At the same time, this is a crucial game for players on both sides to get their feet underneath them in real game action. Next time the puck drops for either of these teams, it’s onto do or die hockey.
Travis Green now has his 30-man roster for the Stanley Cup qualifiers, and he certainly still has some things to figure out tonight before the begin their battle against Minnesota on Sunday.
Here’s what you should be watching for tonight.
How will Ferland look in game action?
Before we touch on Ferland, a word from Kevin Bieksa.
"I respect the way he plays the game. When he finishes his checks, you're going to pay. He's a guy (the Canucks) need in their lineup"@kbieksa3 on Ferland— Sportsnet 650 (@Sportsnet650) July 29, 2020
By all accounts from training camp, Ferland is locked, loaded and ready to go. The next big test for him, of course, is real game action.
As Ferland mentioned before, his biggest problem was tracking movement and players, citing that it made him feel dizzy or “drunk” (Ferland has been sober for years). Since it’s almost been six months since he last played an NHL or AHL game, let’s hope that those symptoms are now behind him.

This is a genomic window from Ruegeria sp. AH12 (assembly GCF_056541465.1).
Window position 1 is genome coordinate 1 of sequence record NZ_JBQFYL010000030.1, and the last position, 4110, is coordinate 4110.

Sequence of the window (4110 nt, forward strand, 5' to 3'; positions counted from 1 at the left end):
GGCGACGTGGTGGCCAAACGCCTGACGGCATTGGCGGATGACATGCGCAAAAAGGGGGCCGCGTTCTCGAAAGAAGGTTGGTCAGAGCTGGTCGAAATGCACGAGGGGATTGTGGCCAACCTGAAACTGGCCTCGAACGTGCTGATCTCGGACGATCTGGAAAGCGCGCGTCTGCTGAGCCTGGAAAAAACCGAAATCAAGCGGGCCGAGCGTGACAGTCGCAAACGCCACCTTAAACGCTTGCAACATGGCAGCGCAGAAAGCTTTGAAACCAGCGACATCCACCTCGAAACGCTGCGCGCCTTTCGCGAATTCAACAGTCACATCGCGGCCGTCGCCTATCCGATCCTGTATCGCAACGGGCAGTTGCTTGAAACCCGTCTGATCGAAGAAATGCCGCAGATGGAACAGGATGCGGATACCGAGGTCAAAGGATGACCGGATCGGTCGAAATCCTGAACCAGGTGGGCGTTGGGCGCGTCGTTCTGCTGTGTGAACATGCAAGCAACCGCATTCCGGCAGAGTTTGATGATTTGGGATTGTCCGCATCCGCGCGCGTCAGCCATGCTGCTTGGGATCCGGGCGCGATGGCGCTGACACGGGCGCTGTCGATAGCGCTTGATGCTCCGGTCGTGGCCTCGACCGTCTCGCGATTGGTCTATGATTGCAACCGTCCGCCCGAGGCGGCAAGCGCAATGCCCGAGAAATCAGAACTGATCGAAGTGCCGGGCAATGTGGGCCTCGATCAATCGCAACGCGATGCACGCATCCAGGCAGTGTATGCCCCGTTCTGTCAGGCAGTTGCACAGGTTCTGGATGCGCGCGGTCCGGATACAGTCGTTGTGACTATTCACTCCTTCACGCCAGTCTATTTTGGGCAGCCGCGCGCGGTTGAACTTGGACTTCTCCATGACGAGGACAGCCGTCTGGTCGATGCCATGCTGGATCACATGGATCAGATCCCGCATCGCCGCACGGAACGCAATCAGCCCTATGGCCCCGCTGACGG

He’s become the X-factor for this team, and I think his performance is the number one story going into the exhibition tilt tonight.
How will Green construct his bottom six?
Throughout training camp, Green tinkered and toyed with his bottom six quite a bit, so seeing what he rolls with to begin the game tonight will be telling.
It appears as if Ferland will start on the third line with Adam Gaudette and Antoine Roussel, although that’s largely hypothetical since media doesn’t have access to the Canucks practices in Edmonton.
However, Ferland was one of the best forward during Canucks camp, and he lined up with Gaudette and Roussel in the final scrimmage where the trio was noticeable.
It’s also no secret that Green probably wants a heavy checking fourth line, which probably leaves some combination of Jay Beagle centering any of Loui Eriksson, Brandon Sutter, Tyler Motte, and to a lesser extent, Zack MacEwen.
I’m on the record saying that Tyler Motte is the Canucks best fourth liner and best penalty killer, but it seems more likely that Green goes with the veteran influence of Eriksson and Sutter. Some might even call them The Buyout Line.
Will Jake Virtanen play?
You might notice that the only bottom-six forward I didn’t mention in the last section was Jake Virtanen.
It’s been a weird camp for the Abbotsford native. After his best offensive season to date, he seemed to do himself no favors during the COVID break, and once again showed up at camp and gave a lackluster effort.
With 15 forwards realistically battling for a line-up spot in game one you have to wonder, does Virtanen even suit up tonight?
He doesn’t really have a place in this line-up with Ferland stealing his spot on the third line, and MacEwen passing him on the depth chart as well. However, the Canucks can dress 13 forwards tonight, which improves Virtanen’s chances of stepping into the line-up ever so slightly.
Who steps in as the seventh defenceman tonight, if anyone?